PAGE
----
Key Words: International Organizations, the World Market, WDR 2015, Poverty and Development

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Neoliberal Nightmares

Japhy Wilson

Abstract

Neoliberalism died in the financial crisis of 2008. But it has risen from the grave. This uncanny persistence has coincided with an increased interest in gothic themes in the realms of popular culture and critical political economy. This paper presents a psychoanalytic diagnosis of this unsettling scenario. Gothic monsters are identified as symptoms of the Real of Capital as an abstract form of domination. Neoliberalism is then theorised as a form of obsessional neurosis, which evolves through its failed attempts to conceal the traumatic dimensions of the Real of Capital. This argument is illustrated through the strange case of the celebrity development economist Jeffrey Sachs, and his peculiar transformation from Dr Shock into Mr Aid. I conclude with some reflections on the nightmarish phenomenon of zombie neoliberalism.

Key Words: Neoliberal ideology, Spectres of Capital, Economics of Anxiety, Washington consensus, Financial Crisis of 2008

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Hegemony in the Making: TÜSİAD’s Hegemonic Role in the Context of Turkey’s EU Membership Process

Özge Yaka

Abstract

This article aims at a critical contribution to neo-Gramscian political economy literature on agency of transnational capitalist class in shaping the global socio-economic order through the empirical analysis of hegemonic agency of TÜSİAD (Turkish Industry and Business Association) in formation of EU membership as a hegemonic project in Turkey in the first half of the 2000s. Drawing Poulantzas close to Gramsci and using his distinction between the power bloc and the dominated classes/groups, it introduces the notion of double moments of hegemony, which marks a comprehensive and multi-dimensional understanding of hegemony as a process involving two interrelated moments – within the power bloc and over a class-divided society. This conceptual contribution helps us to depict the political agency of transnational capitalist class in the making of the neoliberal mode of regulation, beyond its economic role in shaping the regime of accumulation. This conception not only provides an alternative against the conventional notion of hegemony within the neo-Gramscian IPE as limited with the processes, alliances, compromises and struggles within the power bloc but also contributes to the broader field of Gramscian studies in terms of analysing the strategic-agential dimension in the making of hegemony, focusing on the (material and discursive) means and mechanisms in which hegemony is produced and maintained. A Gramscian analysis of TÜSİAD as a hegemonic agent, a political party and a collective organic intellectual builds on an empirical research on those means and mechanisms utilized in shaping the EU membership as a hegemonic project.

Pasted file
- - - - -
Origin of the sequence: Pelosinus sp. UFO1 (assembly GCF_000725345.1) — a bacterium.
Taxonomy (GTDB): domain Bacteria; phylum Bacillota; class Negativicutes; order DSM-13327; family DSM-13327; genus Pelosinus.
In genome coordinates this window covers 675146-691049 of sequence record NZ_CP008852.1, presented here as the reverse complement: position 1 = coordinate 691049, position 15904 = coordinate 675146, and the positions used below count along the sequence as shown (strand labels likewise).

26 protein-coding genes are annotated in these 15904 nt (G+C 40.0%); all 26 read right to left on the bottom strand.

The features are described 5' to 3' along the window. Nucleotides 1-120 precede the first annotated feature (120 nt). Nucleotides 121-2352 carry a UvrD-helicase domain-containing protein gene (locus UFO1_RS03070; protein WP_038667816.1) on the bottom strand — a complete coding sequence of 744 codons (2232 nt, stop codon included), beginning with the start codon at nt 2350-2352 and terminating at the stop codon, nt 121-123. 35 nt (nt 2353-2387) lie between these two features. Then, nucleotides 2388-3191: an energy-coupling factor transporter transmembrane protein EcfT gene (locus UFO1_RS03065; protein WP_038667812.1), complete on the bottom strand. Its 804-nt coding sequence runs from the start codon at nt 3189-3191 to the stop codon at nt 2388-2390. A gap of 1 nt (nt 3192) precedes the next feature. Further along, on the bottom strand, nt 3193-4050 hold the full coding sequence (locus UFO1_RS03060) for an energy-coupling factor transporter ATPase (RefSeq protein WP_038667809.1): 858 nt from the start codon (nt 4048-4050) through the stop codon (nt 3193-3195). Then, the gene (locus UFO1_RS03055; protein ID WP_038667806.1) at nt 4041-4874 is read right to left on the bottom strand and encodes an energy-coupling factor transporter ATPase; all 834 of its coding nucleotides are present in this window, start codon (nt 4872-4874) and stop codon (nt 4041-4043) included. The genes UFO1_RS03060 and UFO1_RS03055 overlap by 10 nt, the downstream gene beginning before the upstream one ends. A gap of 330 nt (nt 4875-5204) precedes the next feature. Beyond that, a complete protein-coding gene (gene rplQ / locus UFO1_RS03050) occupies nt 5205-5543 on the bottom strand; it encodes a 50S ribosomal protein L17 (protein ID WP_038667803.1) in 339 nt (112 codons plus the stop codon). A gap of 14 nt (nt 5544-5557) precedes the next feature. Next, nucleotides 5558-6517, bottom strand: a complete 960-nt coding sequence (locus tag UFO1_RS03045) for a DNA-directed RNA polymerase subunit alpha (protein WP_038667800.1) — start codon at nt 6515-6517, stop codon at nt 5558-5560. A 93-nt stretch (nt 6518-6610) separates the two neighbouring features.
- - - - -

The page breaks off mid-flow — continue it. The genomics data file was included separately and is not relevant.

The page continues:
Keywords: TÜSİAD, Turkey-EU relations, hegemony, hegemonic project, neo-Gramscian IPE.